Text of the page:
SPRINGFIELD — Literatour, the Springfield Jewish Community Center’s celebration of Jewish books, has announced its Fall 2019 lineup of authors. Literatour events take place in different locations throughout the area, welcoming a robust list of historians, novelists, memoirists, and children’s book authors.
“Our fall program will appeal to a variety of ages and reading interests,” said Deb Krivoy, the JCC’s Director of Cultural Arts. “This is just the beginning of an extraordinary slate of authors we will host throughout the 2019-20 Literatour season.”
Scheduled to appear October through December are the following:
The Book Rescuer: How a Mensch from Massachusetts Saved Yiddish Literature for Generations to Come
Sunday, Oct. 6
2 p.m., Yiddish Book Center
From New York Times Best Illustrated Book artist Stacy Innerst and author Sue Macy comes a children’s book about Aaron Lansky’s heroic effort to save the world’s Yiddish books. This children’s story celebrates the power of an individual to preserve history and culture. Sue Macy is a former editor for Scholastic and is the acclaimed author of many books for young readers. Presented in partnership with the Yiddish Book Center
Parents Under Pressure: Struggling to Raise Children in an Unequal America
Tuesday, Oct. 29
7 p.m., Springfield JCC
The portraits of six overburdened families shows how health crises can quickly devolve into the loss of jobs and homes, how public perceptions of poor people hamper the chances for a better life, and the ways in which race and income affect access to assistance. Karen Zilberstein is a psychotherapist and serves as the Clinical Director of the Northampton chapter of A Home Within, a national non-profit devoted to providing pro bono therapy to foster care youth and alumni. Co-sponsored by Kehillah, the JCC’s Special Needs Department.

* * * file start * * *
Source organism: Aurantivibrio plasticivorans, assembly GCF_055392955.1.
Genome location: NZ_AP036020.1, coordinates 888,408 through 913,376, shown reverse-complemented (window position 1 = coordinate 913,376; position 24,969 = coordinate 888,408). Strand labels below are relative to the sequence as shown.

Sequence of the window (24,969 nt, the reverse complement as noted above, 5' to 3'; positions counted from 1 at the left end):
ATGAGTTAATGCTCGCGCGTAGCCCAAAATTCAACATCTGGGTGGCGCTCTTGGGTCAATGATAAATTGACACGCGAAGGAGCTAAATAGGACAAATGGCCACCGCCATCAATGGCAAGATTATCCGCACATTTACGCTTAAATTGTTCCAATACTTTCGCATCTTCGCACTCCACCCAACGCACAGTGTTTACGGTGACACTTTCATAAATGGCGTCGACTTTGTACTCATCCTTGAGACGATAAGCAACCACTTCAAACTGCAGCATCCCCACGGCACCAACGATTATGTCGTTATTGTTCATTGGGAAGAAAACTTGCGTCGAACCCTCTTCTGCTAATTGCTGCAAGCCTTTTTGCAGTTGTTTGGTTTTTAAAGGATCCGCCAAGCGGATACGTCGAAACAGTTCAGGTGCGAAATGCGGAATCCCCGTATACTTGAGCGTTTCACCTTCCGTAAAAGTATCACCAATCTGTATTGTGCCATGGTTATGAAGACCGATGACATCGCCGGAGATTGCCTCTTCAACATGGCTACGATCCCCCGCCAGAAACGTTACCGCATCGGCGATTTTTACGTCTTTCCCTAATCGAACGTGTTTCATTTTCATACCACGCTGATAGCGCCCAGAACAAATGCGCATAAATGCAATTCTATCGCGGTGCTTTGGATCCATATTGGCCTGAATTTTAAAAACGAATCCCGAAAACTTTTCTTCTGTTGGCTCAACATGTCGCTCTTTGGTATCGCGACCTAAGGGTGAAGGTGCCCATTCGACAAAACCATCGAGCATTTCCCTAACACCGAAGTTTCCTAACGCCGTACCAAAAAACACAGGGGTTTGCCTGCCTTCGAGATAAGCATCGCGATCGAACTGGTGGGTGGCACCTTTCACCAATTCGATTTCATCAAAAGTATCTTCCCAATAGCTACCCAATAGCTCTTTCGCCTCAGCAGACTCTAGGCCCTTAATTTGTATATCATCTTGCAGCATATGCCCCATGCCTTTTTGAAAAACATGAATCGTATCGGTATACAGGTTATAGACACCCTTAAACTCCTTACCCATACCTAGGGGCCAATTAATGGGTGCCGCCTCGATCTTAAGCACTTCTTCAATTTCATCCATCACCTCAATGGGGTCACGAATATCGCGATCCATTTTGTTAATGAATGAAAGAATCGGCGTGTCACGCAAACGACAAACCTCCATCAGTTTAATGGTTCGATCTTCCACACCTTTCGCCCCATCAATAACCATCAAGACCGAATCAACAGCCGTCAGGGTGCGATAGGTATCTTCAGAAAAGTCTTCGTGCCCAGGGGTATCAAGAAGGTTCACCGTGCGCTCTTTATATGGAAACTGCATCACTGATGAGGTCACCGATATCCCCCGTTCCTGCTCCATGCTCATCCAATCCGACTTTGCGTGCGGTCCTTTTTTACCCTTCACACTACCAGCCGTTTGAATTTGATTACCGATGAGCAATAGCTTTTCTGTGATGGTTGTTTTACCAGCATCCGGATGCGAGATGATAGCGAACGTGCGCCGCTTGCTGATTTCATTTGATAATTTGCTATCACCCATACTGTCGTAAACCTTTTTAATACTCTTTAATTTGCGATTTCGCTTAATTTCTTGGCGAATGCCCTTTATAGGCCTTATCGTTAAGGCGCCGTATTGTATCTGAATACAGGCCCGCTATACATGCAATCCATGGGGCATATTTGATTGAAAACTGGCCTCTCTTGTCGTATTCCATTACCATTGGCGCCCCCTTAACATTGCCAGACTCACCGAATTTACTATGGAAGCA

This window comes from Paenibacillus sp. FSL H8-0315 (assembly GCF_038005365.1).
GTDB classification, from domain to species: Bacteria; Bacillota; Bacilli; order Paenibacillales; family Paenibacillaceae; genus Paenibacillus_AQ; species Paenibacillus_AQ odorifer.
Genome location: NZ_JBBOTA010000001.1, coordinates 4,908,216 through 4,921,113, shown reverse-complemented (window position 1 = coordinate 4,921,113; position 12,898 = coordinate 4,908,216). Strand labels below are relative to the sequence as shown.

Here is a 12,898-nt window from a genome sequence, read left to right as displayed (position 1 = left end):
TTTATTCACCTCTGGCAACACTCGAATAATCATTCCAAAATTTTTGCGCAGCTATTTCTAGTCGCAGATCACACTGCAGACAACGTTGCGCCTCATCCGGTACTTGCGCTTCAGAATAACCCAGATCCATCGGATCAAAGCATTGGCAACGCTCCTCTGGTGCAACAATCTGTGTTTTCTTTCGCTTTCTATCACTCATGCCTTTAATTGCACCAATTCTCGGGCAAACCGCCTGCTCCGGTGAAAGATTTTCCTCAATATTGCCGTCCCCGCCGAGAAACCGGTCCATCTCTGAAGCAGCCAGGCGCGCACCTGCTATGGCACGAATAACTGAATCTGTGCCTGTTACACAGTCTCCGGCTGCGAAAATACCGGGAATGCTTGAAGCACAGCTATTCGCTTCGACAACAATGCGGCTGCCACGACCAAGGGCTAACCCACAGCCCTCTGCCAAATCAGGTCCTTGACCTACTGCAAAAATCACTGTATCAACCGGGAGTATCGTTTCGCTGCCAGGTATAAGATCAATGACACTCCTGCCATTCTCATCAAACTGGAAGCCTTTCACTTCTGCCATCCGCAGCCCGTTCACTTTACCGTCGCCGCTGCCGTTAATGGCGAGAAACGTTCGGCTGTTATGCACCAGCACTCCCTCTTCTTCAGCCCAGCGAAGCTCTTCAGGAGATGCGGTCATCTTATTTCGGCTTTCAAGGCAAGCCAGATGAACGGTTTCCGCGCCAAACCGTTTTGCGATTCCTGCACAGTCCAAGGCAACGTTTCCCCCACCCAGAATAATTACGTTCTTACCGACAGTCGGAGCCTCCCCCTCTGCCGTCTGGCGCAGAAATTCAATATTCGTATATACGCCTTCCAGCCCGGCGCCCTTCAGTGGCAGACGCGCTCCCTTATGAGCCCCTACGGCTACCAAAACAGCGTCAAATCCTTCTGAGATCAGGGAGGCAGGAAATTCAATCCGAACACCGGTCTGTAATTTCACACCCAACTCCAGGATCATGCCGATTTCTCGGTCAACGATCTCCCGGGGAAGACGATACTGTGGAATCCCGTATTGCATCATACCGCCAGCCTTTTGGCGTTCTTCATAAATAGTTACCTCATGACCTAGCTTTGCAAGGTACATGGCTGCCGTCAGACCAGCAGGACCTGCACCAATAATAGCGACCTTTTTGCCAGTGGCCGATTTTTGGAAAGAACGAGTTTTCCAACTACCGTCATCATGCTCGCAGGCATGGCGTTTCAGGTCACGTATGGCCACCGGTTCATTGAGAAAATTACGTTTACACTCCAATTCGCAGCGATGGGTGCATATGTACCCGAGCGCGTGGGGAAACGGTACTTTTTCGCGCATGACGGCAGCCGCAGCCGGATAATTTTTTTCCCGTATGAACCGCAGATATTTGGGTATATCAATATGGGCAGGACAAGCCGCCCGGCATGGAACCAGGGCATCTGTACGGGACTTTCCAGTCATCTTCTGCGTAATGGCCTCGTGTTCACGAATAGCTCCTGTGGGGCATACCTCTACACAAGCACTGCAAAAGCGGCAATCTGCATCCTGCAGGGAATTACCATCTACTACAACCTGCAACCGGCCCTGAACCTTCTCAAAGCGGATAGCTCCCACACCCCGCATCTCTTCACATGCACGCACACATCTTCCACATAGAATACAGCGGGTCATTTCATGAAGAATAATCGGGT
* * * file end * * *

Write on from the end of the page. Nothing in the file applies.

My Soul is Filled with Joy: A Holocaust Story
Thursday, Nov. 7
7 p.m., Temple Beth El
Admission: FREE for JCC and Temple Beth El members, $7 general public
Sam Goldberg escaped the Treblinka Death Camp during the prisoner revolt on August 2, 1943. Running to the woods, he met Esther, who was hiding there. They hid together in barns and in a pit in the forest until liberation. The author, Karen Treiger, married to Sam and Esther’s son, uncovers details of their wartime experiences and travels to Poland to meet the families of the Righteous Gentiles who helped them survive. Treiger retired from her law practice in 2015 to research and write her in-laws’ story of survival during the Holocaust. Co-sponsored by Temple Beth El
A Rosenberg by Any Other Name: A History of Jewish Name-Changing in America
Tuesday, Dec. 10
7 p.m., Springfield JCC
Admission: FREE for JCC and WMJGS members, $7 general public
Our thinking about Jewish name-changing tends to focus on clichés: ambitious movie stars who adopted glamorous new names or insensitive Ellis Island officials who changed immigrants’ names for them. But the real story is much more profound. Mining court documents, oral histories, archival records, and contemporary literature, this history of name changing in the U.S. offers a previously unexplored window into American Jewish life throughout the 20th century. Kirsten Fermaglich teaches history and Jewish studies at Michigan State University and is the co-editor of American Jewish History. Co-sponsored by the Western Massachusetts Jewish Genealogical Society.
Books will be available for purchase at all events, and authors will sign books immediately following their presentations. Sponsors of this year’s Literatour festival include the Yiddish Book Center, Temple Beth El, Glenmeadow Retirement, Harold Grinspoon Foundation, Life Lessons: The William & Margery Sadowsky Center for Adult Learning, Western Massachusetts Jewish Genealogical Society, Kehillah: the Springfield JCC’s Special Needs Department, and the Jewish Book Council. Reservations are strongly recommended. To register for an event, email firstname.lastname@example.org or call (413) 739-4715, ext. 308.